The Chicago Bears will retire the No. 89 worn by Hall of Fame tight end and former head coach Mike Ditka.
The ceremony will take place during halftime of the Bears' Dec. 9 game against the Dallas Cowboys, another of Ditka's teams.
"Mike Ditka embodies the spirit of everything the Bears are about," said team chairman George H. McCaskey in a statement Friday. "He's an icon. The last time we won a championship Mike Ditka was our coach and the last time we won before that Mike Ditka was a player. The organization knew (that retiring his number) was the right thing to do."
Ditka is the only man in the NFL's modern era to win a title with the same team as both a player and coach. He was a member of the Bears' 1963 title team as a tight end and coached the 1985 squad to the Super Bowl championship.
"It's a tremendous honor," said Ditka. "It's something that I didn't anticipate or expect, but it's a great honor. When you think of all the great Bears players who have had their jerseys retired, I can't say that there's any greater honor. I'm very humbled by it and very thankful that George made the decision to go ahead and do that because it's really great."
Ditka, the first tight end inducted into the Pro Football Hall of Fame in 1988, will become just the 14th player to have his number retired by the Bears.
Selected by the Bears with the fifth overall pick in the 1961 NFL Draft out of Pittsburgh, Ditka played for Chicago from 1961-66. He was named to five Pro Bowls during his six-year stint with the Bears, then spent two seasons with Philadelphia before playing his final four seasons with Dallas.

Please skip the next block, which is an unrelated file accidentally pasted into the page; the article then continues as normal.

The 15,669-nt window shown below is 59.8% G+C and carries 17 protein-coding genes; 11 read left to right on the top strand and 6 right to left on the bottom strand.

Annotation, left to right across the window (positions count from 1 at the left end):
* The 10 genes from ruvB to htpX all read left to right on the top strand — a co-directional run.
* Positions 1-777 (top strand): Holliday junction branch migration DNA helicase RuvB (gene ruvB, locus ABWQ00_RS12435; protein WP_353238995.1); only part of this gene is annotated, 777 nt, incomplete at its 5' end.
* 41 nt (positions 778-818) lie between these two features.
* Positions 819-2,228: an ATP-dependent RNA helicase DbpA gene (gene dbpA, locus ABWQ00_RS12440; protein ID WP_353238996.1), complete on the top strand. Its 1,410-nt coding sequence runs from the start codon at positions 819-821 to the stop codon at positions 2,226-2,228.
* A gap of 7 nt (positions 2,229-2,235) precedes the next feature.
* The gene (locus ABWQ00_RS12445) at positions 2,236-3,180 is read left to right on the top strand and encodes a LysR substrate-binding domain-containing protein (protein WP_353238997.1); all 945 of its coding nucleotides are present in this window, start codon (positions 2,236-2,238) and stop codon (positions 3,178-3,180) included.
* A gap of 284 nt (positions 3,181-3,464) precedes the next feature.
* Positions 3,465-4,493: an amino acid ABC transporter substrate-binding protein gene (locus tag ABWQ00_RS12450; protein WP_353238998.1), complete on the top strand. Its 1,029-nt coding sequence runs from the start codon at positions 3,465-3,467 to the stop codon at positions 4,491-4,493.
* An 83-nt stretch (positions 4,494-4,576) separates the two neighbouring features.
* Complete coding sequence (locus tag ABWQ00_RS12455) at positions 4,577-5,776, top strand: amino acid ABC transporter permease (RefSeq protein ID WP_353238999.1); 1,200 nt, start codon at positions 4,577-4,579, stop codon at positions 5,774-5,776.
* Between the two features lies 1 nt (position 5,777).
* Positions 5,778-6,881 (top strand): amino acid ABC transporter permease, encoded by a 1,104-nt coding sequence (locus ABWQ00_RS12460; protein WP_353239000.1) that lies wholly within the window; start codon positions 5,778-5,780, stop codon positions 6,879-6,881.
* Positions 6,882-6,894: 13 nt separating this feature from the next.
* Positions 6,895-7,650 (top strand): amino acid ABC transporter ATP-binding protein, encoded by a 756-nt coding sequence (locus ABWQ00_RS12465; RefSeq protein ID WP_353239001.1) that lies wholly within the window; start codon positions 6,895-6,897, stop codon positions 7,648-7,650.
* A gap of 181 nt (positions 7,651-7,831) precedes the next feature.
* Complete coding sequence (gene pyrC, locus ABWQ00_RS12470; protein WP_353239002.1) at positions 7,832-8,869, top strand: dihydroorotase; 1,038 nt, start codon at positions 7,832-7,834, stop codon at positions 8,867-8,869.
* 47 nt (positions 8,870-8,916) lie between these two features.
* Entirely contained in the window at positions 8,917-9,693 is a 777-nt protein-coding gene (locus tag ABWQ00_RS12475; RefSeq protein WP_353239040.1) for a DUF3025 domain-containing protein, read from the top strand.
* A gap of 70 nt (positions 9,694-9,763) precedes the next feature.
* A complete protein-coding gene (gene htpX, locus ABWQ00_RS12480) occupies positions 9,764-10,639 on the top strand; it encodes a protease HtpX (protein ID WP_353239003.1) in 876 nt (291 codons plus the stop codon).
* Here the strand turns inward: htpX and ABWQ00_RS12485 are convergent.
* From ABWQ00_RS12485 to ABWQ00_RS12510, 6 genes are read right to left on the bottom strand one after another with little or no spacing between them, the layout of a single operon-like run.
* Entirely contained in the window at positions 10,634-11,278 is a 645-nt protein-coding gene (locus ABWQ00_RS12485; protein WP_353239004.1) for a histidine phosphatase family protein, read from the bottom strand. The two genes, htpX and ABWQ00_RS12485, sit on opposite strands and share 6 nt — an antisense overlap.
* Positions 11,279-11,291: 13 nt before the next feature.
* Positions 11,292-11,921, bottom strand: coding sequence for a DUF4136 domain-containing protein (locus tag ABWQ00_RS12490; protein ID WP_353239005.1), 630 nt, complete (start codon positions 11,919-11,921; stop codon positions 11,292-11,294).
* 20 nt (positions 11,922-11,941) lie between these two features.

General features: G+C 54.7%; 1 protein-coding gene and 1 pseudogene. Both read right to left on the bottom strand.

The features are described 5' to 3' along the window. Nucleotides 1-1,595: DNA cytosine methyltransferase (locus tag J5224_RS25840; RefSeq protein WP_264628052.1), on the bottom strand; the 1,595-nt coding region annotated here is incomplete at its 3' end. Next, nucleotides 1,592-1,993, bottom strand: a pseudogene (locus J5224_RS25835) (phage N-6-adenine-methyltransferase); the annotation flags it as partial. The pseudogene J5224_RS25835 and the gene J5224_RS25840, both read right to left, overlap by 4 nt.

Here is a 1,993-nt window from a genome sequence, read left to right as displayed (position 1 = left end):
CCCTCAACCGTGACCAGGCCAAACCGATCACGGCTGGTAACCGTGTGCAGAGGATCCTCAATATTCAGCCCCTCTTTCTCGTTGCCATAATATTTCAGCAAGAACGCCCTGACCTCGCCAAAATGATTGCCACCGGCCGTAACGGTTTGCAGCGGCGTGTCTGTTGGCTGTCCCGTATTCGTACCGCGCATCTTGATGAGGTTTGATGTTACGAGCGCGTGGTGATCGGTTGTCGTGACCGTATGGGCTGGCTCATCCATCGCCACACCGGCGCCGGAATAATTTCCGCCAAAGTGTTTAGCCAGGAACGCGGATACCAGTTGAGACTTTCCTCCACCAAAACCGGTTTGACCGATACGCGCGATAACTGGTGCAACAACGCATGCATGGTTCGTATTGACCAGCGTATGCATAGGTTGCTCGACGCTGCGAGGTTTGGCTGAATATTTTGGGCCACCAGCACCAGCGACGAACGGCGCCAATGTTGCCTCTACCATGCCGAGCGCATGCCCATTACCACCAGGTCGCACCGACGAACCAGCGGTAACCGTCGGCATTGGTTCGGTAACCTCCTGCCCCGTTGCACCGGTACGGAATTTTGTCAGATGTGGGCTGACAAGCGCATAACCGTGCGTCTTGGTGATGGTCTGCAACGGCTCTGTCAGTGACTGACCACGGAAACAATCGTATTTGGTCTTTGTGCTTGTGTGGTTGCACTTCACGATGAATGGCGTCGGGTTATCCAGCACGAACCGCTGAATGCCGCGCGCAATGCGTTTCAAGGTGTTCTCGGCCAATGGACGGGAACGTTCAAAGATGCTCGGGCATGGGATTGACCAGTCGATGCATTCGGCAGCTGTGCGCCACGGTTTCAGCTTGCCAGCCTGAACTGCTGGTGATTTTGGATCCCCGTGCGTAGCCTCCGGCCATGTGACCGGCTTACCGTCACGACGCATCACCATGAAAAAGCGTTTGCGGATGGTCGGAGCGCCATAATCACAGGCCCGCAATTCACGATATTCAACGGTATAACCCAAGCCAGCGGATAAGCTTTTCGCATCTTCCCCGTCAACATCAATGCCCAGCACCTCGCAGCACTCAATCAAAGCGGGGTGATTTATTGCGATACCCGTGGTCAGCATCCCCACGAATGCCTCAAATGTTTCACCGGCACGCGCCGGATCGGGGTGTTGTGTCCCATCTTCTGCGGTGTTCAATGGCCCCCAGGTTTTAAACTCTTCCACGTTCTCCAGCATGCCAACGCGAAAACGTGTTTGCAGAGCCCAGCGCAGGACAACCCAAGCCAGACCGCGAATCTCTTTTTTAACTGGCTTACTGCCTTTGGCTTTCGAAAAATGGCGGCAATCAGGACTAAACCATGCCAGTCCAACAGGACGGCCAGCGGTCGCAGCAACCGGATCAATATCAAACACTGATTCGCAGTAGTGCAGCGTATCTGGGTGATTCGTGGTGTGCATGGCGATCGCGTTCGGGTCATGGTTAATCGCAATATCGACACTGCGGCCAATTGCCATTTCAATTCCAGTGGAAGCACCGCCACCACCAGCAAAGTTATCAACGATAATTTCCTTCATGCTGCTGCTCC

Ditka won a Super Bowl with the Cowboys after the 1971 season, then served as an assistant under Tom Landry with Dallas from 1973-81 before returning to the Bears as head coach in 1982.
In 11 seasons with the Bears, he guided the club to a record of 106-62 with six NFC Central titles and the Super Bowl XX championship. That 1985 team went 15-1 during the regular season and produced a pair of shutout victories over the Giants and Rams in the playoffs before a dominating 46-10 win over New England in the Super Bowl.
"He revolutionized the tight end position as a player and grabbed an entire franchise by the throat as a head coach and willed it to victory in the Super Bowl," McCaskey added. "We have more retired numbers than any other team in the NFL. After this, we do not intend to retire any more numbers, but we thought if there is going to be a last one, there is no more appropriate one than 89."
Other Bears to have their numbers retired are Bronko Nagurski (3), George McAfee (5), George Halas (7), Willie Galimore (28), Walter Payton (34), Gale Sayers (40), Brian Piccolo (41), Sid Luckman (42), Dick Butkus (51), Bill Hewitt (56), Bill George (61), Clyde "Bulldog" Turner (66) and Red Grange (77).